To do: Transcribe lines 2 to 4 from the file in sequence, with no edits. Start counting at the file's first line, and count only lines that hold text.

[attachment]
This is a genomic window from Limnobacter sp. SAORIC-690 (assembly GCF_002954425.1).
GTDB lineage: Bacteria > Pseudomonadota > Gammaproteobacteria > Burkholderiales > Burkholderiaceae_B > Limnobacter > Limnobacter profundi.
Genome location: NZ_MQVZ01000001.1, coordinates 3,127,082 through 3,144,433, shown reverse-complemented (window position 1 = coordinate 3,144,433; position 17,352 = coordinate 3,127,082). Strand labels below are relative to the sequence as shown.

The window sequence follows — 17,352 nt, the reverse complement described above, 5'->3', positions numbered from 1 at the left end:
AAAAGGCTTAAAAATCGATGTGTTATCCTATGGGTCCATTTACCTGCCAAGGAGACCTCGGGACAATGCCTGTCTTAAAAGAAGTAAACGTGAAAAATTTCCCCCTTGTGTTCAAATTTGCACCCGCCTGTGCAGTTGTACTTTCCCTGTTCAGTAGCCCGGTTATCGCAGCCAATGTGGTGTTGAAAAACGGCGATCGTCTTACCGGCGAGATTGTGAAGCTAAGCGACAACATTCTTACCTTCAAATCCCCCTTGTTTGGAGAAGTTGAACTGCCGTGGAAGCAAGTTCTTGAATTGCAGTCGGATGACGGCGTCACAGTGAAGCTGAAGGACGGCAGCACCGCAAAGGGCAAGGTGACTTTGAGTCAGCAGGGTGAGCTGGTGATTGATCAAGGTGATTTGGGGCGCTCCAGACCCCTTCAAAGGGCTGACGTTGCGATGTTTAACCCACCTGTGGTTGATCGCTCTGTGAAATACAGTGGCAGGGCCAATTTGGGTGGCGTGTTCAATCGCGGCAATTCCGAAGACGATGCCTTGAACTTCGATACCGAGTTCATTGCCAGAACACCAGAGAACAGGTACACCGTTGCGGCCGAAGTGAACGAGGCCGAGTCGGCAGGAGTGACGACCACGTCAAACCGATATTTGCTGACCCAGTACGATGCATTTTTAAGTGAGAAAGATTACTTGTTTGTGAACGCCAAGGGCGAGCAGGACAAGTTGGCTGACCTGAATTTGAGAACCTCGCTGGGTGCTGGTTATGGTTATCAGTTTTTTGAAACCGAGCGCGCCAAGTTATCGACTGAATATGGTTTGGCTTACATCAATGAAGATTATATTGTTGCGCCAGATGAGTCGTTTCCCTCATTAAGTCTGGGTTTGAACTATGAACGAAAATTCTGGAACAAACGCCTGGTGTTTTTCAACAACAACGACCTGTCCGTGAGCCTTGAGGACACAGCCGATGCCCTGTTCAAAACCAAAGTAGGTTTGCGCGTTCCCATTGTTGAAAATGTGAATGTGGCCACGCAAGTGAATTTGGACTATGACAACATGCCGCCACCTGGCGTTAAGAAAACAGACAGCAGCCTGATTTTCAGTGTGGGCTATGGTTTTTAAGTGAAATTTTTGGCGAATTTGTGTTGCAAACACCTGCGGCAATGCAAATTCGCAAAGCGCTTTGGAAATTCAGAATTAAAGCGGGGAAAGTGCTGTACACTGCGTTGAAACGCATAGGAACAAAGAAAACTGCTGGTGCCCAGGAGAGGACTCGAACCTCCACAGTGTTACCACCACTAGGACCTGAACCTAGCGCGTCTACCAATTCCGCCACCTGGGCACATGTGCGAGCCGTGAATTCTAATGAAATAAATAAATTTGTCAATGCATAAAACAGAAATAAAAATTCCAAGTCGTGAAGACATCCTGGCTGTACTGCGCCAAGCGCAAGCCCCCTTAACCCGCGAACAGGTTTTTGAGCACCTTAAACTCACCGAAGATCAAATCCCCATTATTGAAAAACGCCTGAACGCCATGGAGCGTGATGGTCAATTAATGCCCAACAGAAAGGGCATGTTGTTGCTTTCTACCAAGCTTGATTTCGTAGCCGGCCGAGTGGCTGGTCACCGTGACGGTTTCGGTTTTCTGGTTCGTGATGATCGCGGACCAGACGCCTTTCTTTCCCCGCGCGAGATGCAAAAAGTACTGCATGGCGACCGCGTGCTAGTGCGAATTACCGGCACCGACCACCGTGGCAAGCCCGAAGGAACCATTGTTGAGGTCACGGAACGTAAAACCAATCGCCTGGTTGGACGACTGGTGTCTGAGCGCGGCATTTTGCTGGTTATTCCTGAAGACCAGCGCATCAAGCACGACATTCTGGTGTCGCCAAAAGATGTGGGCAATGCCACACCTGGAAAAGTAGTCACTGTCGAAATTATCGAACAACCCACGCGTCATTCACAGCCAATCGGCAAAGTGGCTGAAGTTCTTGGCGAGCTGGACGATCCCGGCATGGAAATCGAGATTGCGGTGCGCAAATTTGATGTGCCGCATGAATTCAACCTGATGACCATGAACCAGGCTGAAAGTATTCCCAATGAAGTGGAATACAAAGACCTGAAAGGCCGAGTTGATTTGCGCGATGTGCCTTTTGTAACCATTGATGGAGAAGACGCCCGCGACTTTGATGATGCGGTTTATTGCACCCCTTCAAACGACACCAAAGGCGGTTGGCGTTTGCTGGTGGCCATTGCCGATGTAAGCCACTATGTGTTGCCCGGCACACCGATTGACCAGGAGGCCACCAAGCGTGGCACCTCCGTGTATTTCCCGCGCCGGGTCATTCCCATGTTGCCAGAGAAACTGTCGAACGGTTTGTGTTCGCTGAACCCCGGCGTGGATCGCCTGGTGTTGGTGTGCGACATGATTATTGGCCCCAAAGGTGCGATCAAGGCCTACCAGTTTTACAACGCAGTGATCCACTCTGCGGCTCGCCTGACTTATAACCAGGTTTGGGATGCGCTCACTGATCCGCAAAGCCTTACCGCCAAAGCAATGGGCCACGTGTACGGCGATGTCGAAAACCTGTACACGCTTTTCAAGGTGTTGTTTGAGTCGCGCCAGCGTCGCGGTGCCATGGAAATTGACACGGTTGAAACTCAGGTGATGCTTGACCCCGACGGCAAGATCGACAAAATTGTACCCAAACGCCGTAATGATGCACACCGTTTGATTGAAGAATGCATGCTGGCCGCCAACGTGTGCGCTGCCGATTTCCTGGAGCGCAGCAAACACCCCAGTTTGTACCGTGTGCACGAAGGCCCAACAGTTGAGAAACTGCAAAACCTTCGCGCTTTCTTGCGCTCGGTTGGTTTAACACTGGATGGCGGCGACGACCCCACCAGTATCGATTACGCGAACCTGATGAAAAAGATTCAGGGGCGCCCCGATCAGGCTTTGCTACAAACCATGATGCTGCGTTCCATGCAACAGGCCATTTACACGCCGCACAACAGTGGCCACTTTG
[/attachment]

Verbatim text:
GTDB lineage: Bacteria > Pseudomonadota > Gammaproteobacteria > Burkholderiales > Burkholderiaceae_B > Limnobacter > Limnobacter profundi.
Genome location: NZ_MQVZ01000001.1, coordinates 3,127,082 through 3,144,433, shown reverse-complemented (window position 1 = coordinate 3,144,433; position 17,352 = coordinate 3,127,082). Strand labels below are relative to the sequence as shown.

The window sequence follows — 17,352 nt, the reverse complement described above, 5'->3', positions numbered from 1 at the left end: